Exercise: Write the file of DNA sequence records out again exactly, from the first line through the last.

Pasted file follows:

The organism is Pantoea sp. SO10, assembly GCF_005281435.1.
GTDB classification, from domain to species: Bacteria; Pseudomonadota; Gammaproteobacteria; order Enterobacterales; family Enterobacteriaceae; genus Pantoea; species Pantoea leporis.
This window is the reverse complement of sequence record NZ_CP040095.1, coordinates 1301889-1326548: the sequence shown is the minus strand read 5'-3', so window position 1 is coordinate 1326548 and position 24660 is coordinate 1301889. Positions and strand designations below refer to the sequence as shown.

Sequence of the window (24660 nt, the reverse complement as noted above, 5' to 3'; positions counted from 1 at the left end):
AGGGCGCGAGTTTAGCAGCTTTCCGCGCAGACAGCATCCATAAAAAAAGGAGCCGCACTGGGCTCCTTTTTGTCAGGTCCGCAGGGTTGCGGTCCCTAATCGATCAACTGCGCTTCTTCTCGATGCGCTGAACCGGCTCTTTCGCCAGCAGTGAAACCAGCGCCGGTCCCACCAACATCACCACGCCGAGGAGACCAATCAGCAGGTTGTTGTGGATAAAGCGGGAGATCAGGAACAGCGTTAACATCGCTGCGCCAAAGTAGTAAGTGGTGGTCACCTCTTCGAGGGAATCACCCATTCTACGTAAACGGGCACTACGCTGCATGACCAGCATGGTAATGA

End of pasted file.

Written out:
The organism is Pantoea sp. SO10, assembly GCF_005281435.1.
GTDB classification, from domain to species: Bacteria; Pseudomonadota; Gammaproteobacteria; order Enterobacterales; family Enterobacteriaceae; genus Pantoea; species Pantoea leporis.
This window is the reverse complement of sequence record NZ_CP040095.1, coordinates 1301889-1326548: the sequence shown is the minus strand read 5'-3', so window position 1 is coordinate 1326548 and position 24660 is coordinate 1301889. Positions and strand designations below refer to the sequence as shown.

Sequence of the window (24660 nt, the reverse complement as noted above, 5' to 3'; positions counted from 1 at the left end):
AGGGCGCGAGTTTAGCAGCTTTCCGCGCAGACAGCATCCATAAAAAAAGGAGCCGCACTGGGCTCCTTTTTGTCAGGTCCGCAGGGTTGCGGTCCCTAATCGATCAACTGCGCTTCTTCTCGATGCGCTGAACCGGCTCTTTCGCCAGCAGTGAAACCAGCGCCGGTCCCACCAACATCACCACGCCGAGGAGACCAATCAGCAGGTTGTTGTGGATAAAGCGGGAGATCAGGAACAGCGTTAACATCGCTGCGCCAAAGTAGTAAGTGGTGGTCACCTCTTCGAGGGAATCACCCATTCTACGTAAACGGGCACTACGCTGCATGACCAGCATGGTAATGA